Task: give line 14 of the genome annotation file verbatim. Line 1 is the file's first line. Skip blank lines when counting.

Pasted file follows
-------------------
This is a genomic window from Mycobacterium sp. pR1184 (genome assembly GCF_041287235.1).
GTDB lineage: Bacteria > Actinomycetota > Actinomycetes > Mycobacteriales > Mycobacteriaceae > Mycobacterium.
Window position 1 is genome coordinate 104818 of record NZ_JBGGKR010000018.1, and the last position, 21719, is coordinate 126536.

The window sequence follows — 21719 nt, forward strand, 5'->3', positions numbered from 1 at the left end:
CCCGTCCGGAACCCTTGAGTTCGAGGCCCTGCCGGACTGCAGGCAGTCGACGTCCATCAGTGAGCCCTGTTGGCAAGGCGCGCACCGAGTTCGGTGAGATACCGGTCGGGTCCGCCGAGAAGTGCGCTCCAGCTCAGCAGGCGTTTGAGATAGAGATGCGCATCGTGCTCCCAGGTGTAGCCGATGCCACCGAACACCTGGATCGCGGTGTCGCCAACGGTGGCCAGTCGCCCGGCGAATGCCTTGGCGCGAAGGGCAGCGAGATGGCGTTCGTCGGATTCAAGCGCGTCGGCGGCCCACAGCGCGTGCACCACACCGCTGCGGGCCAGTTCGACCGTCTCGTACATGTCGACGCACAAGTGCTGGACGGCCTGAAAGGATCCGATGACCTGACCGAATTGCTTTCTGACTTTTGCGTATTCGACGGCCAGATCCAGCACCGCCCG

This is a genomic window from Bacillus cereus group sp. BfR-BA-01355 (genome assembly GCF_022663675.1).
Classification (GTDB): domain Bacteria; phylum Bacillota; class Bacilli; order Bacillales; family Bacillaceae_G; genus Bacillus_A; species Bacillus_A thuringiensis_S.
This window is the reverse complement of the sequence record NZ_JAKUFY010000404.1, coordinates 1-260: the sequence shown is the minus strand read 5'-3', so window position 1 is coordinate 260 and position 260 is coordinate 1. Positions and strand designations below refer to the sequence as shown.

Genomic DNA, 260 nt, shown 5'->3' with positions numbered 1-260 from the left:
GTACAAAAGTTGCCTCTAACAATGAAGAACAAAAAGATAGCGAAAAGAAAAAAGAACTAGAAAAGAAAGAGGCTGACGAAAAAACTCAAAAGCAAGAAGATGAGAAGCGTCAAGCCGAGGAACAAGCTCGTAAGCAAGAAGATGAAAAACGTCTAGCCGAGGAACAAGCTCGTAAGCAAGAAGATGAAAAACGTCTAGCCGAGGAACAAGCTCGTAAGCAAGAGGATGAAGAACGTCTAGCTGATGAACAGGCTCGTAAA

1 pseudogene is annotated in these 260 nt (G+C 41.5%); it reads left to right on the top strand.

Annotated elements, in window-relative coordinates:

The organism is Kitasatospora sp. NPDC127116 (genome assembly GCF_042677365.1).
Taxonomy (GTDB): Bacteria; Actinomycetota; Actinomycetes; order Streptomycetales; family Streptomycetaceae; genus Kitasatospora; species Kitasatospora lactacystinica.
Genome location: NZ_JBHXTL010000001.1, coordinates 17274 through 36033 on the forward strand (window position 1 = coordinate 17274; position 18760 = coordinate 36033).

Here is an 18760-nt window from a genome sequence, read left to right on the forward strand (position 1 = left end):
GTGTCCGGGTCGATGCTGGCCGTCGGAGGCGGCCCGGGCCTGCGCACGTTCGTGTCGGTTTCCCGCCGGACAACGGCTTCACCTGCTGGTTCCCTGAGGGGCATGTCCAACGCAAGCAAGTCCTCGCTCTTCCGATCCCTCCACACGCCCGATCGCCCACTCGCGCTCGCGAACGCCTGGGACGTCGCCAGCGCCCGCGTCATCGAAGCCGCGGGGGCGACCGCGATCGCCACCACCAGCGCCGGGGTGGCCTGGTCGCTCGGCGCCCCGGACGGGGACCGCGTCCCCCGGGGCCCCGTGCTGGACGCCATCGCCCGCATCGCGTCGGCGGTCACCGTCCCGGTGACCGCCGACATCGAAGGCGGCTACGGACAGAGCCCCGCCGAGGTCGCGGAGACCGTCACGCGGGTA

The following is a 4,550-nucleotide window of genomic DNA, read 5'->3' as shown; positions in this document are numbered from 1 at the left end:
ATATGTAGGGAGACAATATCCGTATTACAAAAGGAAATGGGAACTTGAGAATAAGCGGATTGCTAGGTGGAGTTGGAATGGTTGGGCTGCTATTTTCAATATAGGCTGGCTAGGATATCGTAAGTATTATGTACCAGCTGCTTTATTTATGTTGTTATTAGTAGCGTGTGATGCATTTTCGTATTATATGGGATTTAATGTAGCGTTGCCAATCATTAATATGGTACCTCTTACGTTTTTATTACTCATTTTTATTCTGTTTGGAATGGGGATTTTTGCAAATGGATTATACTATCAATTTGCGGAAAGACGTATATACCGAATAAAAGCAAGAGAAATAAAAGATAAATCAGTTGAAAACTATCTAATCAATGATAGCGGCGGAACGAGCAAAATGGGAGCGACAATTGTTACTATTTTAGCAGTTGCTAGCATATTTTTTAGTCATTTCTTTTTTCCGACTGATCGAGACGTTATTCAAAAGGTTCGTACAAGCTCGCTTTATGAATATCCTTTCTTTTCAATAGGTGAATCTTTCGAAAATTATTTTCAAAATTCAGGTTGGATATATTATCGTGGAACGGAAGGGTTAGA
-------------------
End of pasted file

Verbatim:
Taxonomy (GTDB): Bacteria; Actinomycetota; Actinomycetes; order Streptomycetales; family Streptomycetaceae; genus Kitasatospora; species Kitasatospora lactacystinica.